machines in the hands of a pro is like watching ballet; the hydraulic arm
and bucket moved with symphonic elegance. Throughout the day, work
on the driveway progressed. The loam was carefully scraped
off; some was placed along the driveway and barn area to fringe the
compacted fill that would be placed there, but the rest (80-100 yards) was
piled up to be trucked away for credit against my total bill. The
rear portion of the driveway and especially the barn site back in the
brush was full of good loam. Several times throughout the day, I had
to make some decisions that changed the job a bit and, of course, that
will probably add to the cost. Sigh. But there's only one
chance to do the job right, and so it goes.
the minor changes to the original job quote: we decided to add a
culvert at a natural low point in the terrain, and to bring the driveway
up over it. It was obvious, as Tom and I looked things over early in
the day, that, even though I don't get much for pooling water or severely
mushy ground at any time, having the driveway go through the area would
create a dam that might exacerbate any issues. So in went an 8"
culvert. I also decided that a compacted fill pad was needed next to
the barn, for extra boat placement, etc., so that area had to be dug out
as well, plus extending the width of the driveway near the barn to
Click here to see more photos of the
day's site work.
29, 2003: Site Work, Day 2
Train of Trucks: This morning brought an impressive array of 10
and 12-yard dump trucks, all lined up along the street. The activity in
the backyard was reminiscent of a strip mine, with a steady stream of
trucks beep-beeping their way in and the excavator busily loading them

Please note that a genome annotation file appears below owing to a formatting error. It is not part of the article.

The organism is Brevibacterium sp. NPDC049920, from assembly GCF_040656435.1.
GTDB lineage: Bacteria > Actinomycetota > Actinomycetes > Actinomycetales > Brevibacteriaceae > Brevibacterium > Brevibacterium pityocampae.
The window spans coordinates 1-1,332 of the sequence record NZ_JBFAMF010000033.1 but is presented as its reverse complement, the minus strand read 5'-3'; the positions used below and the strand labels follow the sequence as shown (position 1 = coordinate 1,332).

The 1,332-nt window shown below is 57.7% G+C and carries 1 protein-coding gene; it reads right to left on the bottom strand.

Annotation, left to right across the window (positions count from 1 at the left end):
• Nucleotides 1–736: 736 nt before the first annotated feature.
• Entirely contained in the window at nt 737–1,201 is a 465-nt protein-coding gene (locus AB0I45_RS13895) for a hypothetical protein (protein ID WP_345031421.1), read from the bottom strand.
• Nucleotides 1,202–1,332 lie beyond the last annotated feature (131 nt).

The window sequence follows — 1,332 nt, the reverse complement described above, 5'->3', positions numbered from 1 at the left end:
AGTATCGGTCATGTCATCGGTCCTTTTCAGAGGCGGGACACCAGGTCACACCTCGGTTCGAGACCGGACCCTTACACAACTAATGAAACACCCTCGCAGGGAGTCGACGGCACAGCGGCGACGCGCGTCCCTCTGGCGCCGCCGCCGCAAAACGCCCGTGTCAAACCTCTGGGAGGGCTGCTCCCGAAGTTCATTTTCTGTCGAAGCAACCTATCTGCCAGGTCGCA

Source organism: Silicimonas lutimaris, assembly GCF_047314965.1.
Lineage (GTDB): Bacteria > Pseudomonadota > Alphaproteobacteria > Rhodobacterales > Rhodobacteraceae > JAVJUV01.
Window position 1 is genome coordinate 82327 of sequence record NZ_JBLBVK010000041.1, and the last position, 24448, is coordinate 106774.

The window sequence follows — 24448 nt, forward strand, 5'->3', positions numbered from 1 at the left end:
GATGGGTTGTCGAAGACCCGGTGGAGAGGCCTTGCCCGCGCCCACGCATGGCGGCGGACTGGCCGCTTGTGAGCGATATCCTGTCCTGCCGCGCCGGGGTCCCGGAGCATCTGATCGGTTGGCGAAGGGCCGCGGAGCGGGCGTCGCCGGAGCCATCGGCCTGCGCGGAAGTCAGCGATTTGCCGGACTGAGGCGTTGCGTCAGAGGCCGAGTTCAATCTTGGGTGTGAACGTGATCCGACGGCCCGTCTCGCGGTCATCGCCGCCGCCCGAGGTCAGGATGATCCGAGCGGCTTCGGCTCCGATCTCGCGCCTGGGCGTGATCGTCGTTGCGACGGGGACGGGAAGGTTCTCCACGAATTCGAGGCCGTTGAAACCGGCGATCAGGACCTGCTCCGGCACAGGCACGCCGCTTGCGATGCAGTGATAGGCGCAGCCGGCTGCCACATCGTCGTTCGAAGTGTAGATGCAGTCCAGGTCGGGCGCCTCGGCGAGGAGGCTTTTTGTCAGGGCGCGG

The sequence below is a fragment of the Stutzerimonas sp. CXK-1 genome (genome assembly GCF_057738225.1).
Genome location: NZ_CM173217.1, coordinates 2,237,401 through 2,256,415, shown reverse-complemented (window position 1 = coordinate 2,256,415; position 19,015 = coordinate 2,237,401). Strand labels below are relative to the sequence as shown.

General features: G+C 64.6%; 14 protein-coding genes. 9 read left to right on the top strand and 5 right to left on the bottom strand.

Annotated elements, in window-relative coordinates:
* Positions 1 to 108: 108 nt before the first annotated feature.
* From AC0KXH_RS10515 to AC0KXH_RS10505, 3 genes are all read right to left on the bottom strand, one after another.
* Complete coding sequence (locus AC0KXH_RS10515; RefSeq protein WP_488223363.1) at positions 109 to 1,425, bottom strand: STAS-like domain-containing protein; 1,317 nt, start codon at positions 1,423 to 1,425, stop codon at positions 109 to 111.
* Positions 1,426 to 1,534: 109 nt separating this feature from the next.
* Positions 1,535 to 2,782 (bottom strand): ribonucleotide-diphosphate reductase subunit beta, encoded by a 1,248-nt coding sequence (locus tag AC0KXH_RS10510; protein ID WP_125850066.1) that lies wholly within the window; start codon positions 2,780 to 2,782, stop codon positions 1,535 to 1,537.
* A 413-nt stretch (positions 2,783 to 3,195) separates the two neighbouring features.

with my large pile of topsoil. 1, 2, 3, 4, 5 trucks full.
starts to understand the high cost of site work and excavation when you
see a showing like this--and this is a small job. But four or five
large dump trucks, each with a driver, plus the man operating the
excavator, and the associated costs involved with the purchase, insurance,
and operation of all these vehicles...yeah, it adds up. The owner of
this particular business used to own a 31' lobster yacht named Sand
Dollars, which I always thought was pretty clever.
Throughout the day, work
continued. Trucks dumped sand and gravel for the base, and Tom
spread it as necessary, jockeying between three different machines. Right around lunchtime, I found someone at
the door: one of the Maine Department of Transportation (MDOT) reps
who drive around aimlessly in pickups.
do you have a permit", he asked?
I do," said I. I did--a town building permit. I knew
instantly that wasn't what he meant.
driveway entrance permit," he asked? A what? "Since
this is a state road," he went on, "you need to file for a
permit with MDOT."
I said. "I'm glad the town told me all about that when I
presented my information for the building permit." I mulled over the
issue. How come no one--the excavator, the town, no one--had
mentioned something like this? What do I know? It's not like I
do this for a living. I'm just a boat nut trying to put up a dumb
barn. I don't know no stinking driveway permits...
he was very nice, and gave me the proper application to send in. He
said it didn't appear to be a problem where the driveway was, but that the
application needed to be on file, his boss would have to probably come
check it out, blah blah blah. I thanked him for being understanding
and allowing my ignorance, and promised I'd send the application right
in--which I did, later the same day. Amazingly, there was no
application fee or other charge, the normal scourge of bureaucracy.
rest of the project proceeded without a hitch, at least as far as I could
tell. By 1600, the work was done. I had a not-particularly
attractive, but functional and solid, driveway and slab base , all with
minor disruption to the yard. Some minor raking, seeding, and
general cleanup will take care of making this new road fit into the
landscape better. All in due time.
Click here to see more photos of
the completed driveway and pad.
Next: Pouring the slab.